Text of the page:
In 1944 in Bretton Woods, New Hampshire, USA, a meeting of 44 countries was held in order to establish agreements and guidelines about the functioning of the world economy after the end of the Second World War. This was known as the “Bretton Woods agreements”, which sought to give a boost to the monetary economy and promote international trade, in order to provide economic stability and build trust, and at the same time, generate resources for those countries that were going through serious financial problems in their balance of payments.
Establishment of the dollar standard
One of the most important measures was the establishment of the dollar standard, as a global currency linked to gold, this means that the dollar became the reference currency for the rest of the currencies, and likewise, for each ounce of gold. A price of 35 dollars was set, in this way, the central banks could exchange gold for dollars or vice versa, through the Federal Reserve. This system worked during the 1950s since international markets showed a balance between supply and demand for dollars, there was a flow of dollars thanks to financial credits, direct investment and US imports.
This decade is characterized by the arrival of tensions, gold was acquired for speculative purposes, the intention of speculators was to sell gold when its price was above 35 dollars, and then buy it when those prices fell. In this way, there were important conversions of dollars for gold, which generated confidence problems. Likewise, the United States decreased its exports and began to import different products and services from abroad, which were paid with US dollars, which were backed by gold.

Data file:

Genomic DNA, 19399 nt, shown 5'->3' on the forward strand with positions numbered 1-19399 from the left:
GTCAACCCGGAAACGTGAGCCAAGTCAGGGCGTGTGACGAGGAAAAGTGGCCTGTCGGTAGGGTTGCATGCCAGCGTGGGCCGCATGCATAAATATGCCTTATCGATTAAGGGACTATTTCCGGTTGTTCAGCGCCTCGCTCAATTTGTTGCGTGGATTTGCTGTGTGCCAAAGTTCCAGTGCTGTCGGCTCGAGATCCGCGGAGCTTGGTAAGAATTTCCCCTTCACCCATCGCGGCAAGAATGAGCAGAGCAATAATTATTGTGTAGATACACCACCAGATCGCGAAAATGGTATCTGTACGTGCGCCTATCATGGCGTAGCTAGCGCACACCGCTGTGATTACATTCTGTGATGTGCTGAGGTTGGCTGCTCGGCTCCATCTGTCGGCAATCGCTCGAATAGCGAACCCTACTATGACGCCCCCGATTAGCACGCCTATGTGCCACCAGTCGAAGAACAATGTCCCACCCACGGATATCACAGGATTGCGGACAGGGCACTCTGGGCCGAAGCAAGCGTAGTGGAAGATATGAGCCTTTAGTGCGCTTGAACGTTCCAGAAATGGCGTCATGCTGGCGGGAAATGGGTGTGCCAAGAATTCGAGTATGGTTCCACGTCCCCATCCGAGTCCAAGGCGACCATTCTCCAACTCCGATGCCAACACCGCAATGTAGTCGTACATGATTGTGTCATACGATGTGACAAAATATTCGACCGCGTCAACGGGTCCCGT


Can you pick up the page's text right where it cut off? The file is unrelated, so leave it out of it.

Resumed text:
End of the gold standard
The gold standard was in force until its abolition in 1971. At the time of world inflation, due to the abundance of American dollars, dollars were converted into gold in a massive way, which caused the vacuum of gold in the coffers of the Reserve Federal, distrust of the dollar was increasing and the Bretton Woods system seemed to be on the brink of its end. The US economy already had a trade deficit, coupled with that, the Vietnam War contributed to the emptying of American reserves, this made it imperative and urgent, the duration of the Bretton Woods agreements, and that is when in the year 1971, with Richard Nixon being the president of the United States when it was decided to take a series of measures in this regard, there were three measures that were taken at that time:
- Suspend the convertibility of the dollar’s gold.
- Establishment of a 10% tariff on imports.
- A decrease in external aid of 10%.
This meant the end of the fixed system that had established the price of an ounce of gold at 35 dollars, and the North American currency was not backed by gold and became Fiat money, which means that the dollar was now backed By the issuing authority, there was no longer any metal to back dollar issues. A new international monetary system had arrived, the dollar was no longer tied to gold, and currencies began to fluctuate freely in the markets, under the supervision of each Central Bank, which continues to act to this day, as the monetary authority.
Disadvantages of the new system
One of the “advantages” of this monetary system is that it allows you to create Fiat money freely (by various methods) in order to “stimulate” the economy. However, this system has several disadvantages, the first is that the system is only sustained by debt and that the constant creation of money “without support” causes the dollar to lose more and more its value (which hurts savers and benefits debtors), the second major disadvantage is the poor transparency of the central bank when making these types of decisions, there is also the risk that when large amounts of Fiat money are issued, the country could fall into hyperinflation and end up bankrupt, as has already been seen in several countries (throughout history) where money has been printed without any type of control.
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